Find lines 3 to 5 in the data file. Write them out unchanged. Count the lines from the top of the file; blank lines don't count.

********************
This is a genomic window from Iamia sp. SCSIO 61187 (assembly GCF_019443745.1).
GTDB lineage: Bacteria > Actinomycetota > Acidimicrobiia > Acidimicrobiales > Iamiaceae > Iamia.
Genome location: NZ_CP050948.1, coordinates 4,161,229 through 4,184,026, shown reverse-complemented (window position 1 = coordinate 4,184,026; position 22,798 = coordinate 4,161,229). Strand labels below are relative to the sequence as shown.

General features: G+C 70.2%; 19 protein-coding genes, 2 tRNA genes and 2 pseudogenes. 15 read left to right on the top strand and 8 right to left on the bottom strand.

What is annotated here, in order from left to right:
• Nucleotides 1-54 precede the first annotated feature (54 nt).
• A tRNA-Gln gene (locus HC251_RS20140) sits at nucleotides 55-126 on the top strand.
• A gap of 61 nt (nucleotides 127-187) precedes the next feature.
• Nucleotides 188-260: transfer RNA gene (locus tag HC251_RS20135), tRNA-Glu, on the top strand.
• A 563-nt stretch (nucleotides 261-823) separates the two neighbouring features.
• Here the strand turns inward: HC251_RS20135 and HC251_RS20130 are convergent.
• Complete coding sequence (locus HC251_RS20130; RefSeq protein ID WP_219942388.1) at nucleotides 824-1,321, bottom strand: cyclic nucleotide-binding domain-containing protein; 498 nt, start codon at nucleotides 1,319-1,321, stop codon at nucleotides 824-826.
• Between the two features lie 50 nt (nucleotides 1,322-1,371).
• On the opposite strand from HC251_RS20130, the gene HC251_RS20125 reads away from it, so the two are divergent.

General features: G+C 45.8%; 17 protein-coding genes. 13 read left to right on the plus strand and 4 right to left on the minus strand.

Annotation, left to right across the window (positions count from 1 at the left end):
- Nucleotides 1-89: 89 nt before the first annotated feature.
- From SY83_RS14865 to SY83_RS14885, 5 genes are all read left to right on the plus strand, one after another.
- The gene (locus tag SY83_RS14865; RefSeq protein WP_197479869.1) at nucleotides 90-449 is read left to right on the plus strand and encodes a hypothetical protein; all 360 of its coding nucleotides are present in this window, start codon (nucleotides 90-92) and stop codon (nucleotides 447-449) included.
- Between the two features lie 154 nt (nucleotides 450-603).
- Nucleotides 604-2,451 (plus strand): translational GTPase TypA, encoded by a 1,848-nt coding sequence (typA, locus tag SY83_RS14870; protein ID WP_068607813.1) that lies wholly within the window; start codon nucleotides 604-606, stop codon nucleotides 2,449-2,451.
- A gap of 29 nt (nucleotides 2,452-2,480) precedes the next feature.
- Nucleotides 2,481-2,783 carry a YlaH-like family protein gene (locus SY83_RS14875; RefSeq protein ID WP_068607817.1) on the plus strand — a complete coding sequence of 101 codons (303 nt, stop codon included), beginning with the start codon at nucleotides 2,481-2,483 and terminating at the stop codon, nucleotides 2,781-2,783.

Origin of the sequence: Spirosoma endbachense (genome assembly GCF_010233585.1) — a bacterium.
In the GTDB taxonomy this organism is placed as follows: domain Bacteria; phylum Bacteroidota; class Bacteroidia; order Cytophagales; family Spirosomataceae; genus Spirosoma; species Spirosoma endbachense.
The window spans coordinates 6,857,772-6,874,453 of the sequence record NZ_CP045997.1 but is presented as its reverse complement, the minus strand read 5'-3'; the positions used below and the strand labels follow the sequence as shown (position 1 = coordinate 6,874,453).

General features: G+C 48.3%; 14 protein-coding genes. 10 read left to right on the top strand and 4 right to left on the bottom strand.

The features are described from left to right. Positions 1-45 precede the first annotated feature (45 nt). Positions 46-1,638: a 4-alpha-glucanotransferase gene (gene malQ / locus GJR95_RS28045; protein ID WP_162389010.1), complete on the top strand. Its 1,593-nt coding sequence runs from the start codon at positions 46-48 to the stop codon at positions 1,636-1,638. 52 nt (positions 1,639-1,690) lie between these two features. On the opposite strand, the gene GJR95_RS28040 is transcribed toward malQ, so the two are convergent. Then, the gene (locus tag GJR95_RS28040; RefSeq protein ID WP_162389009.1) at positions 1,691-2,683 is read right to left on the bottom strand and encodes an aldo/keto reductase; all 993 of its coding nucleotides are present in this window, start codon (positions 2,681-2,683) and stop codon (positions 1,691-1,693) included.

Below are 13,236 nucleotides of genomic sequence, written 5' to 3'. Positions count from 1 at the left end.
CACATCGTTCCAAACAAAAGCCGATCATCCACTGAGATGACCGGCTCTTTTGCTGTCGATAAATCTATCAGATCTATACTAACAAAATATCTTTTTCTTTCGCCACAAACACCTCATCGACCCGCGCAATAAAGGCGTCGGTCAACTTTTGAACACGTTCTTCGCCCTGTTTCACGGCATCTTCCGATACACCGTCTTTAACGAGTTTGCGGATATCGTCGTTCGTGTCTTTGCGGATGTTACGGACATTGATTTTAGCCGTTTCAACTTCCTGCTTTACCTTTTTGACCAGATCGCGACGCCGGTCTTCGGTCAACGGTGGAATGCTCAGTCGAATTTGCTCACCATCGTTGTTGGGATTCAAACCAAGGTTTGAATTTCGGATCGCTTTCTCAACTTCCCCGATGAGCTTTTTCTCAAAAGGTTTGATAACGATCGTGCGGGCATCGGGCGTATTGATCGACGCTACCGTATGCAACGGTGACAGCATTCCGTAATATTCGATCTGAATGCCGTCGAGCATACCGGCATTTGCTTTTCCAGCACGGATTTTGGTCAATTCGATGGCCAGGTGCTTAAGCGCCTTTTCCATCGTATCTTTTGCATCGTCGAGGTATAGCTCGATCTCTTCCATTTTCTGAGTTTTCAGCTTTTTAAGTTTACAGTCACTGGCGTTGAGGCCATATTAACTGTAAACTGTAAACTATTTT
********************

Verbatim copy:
Genome location: NZ_CP050948.1, coordinates 4,161,229 through 4,184,026, shown reverse-complemented (window position 1 = coordinate 4,184,026; position 22,798 = coordinate 4,161,229). Strand labels below are relative to the sequence as shown.

General features: G+C 70.2%; 19 protein-coding genes, 2 tRNA genes and 2 pseudogenes. 15 read left to right on the top strand and 8 right to left on the bottom strand.

What is annotated here, in order from left to right: